5 Ways to Keep Track of How Much Wastewater Your Business Produces

Wastewater Your Business Produces
Water treated at IPAL MBBR Setiabudi waste treatment facility is being discharged to Ciliwung River in Jakarta, Indonesia, October 8, 2020. It is normally sold to private companies for industrial and agricultural use. Due to COVID19 pandemic, most water treated are now discharged. Photo by Jiro Ose wastewater treatment plant (IPAL) fitted with the newest technology called Moving Bed Biofilm Reactor (MBBR) in Setiabudi, Indonesia. This photo is part of a series on the state of sanitation in 2020.

Water is a finite and precious resource, and managing wastewater has become a critical aspect of sustainable business practices. Keeping track of the amount of wastewater your business produces is essential not only to comply with environmental regulations but also to identify opportunities for water conservation and cost reduction. 

Fifty percent of lakes and rivers in the US are too polluted for drinking, fishing, and swimming, according to EcoWatch. A lot of these water bodies end up getting polluted due to wastewater being released into them from nearby industries and businesses.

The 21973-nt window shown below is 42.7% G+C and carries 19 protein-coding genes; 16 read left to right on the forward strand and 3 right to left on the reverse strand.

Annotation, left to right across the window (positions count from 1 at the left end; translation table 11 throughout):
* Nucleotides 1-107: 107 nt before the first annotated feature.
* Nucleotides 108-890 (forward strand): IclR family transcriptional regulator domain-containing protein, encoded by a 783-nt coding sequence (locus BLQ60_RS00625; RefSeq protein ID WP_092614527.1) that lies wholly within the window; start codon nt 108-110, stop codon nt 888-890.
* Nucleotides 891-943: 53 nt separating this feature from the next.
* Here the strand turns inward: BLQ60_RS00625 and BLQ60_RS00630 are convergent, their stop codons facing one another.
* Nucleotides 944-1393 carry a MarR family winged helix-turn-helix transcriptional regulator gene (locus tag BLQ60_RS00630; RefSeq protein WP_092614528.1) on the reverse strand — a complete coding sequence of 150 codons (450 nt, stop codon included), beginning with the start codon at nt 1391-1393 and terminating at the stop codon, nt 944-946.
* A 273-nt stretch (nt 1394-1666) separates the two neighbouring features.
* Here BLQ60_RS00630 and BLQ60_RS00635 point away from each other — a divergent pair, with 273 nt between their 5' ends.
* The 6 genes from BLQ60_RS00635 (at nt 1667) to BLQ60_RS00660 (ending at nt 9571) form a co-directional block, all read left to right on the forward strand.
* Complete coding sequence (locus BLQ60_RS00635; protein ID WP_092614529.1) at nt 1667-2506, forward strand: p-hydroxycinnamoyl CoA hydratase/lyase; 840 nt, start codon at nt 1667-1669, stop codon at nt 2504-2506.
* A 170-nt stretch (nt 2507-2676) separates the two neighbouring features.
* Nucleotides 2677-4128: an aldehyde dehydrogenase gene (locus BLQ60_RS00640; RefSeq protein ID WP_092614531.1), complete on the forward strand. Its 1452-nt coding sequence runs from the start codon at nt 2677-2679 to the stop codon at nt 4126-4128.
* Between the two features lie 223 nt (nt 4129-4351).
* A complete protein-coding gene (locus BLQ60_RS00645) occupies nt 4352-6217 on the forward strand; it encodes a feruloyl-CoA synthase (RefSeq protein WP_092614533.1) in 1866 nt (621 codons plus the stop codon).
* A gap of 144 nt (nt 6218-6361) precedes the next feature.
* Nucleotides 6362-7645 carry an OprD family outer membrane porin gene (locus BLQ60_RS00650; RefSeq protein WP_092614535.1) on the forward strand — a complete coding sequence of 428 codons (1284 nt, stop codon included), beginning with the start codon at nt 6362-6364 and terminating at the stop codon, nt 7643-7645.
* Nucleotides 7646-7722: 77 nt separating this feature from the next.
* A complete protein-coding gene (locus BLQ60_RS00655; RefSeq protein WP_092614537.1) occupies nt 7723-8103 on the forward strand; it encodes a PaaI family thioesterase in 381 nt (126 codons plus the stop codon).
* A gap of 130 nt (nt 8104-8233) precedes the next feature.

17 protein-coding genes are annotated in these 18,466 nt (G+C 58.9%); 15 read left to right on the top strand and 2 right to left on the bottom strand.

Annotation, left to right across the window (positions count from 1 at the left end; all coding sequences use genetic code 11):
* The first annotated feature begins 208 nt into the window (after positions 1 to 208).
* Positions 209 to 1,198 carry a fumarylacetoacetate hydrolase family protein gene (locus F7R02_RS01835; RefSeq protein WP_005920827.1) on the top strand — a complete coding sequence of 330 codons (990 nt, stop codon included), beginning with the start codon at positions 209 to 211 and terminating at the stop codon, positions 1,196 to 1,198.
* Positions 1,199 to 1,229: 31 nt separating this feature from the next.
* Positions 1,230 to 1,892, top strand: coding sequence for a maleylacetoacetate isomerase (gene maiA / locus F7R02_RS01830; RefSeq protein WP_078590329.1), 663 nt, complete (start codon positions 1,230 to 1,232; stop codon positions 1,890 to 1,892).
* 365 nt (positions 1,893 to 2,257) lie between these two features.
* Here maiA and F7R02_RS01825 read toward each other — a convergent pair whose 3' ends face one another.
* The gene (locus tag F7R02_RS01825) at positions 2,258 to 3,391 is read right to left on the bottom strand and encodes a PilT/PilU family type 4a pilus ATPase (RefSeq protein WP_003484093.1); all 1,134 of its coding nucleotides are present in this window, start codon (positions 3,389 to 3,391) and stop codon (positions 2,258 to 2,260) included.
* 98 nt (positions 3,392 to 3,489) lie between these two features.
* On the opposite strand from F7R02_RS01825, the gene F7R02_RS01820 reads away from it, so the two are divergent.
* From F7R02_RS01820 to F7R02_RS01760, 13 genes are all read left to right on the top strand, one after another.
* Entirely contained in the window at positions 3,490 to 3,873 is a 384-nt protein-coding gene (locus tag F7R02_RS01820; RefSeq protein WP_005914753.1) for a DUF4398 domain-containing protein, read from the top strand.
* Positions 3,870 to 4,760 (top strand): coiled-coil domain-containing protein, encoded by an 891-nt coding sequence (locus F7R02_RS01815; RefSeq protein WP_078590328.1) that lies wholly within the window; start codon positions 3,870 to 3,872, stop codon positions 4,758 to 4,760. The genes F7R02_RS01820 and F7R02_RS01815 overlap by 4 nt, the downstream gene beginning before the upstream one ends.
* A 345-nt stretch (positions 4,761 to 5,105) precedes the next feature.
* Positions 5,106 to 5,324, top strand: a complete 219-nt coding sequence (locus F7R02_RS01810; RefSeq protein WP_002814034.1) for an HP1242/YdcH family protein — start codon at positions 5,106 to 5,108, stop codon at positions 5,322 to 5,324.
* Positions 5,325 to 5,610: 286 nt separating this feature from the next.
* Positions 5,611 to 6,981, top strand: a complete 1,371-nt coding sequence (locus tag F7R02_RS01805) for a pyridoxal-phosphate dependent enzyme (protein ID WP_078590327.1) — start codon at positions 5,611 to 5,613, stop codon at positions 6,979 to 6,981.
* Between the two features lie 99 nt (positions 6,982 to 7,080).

According to the EPA, industries like food and beverage companies, chemical plants, and petroleum refineries release the most amount of wastewater. However, releases from other businesses, no matter how big or small they are, can also pollute these water bodies. 

Thus comes the need of monitoring wastewater production, which can be achieved through various methods, and in this article, we will explore five effective ways to accomplish this.

#1 Install Flow Meters

Flow meters are invaluable tools for measuring the volume of wastewater discharged from your business on a real-time basis. There are various types of flow meters available, including magnetic, ultrasonic, and turbine-based, each suitable for different scenarios and budgets. A magnetic flow meter will be ideal to measure the flow rate and flow velocity of your wastewater production.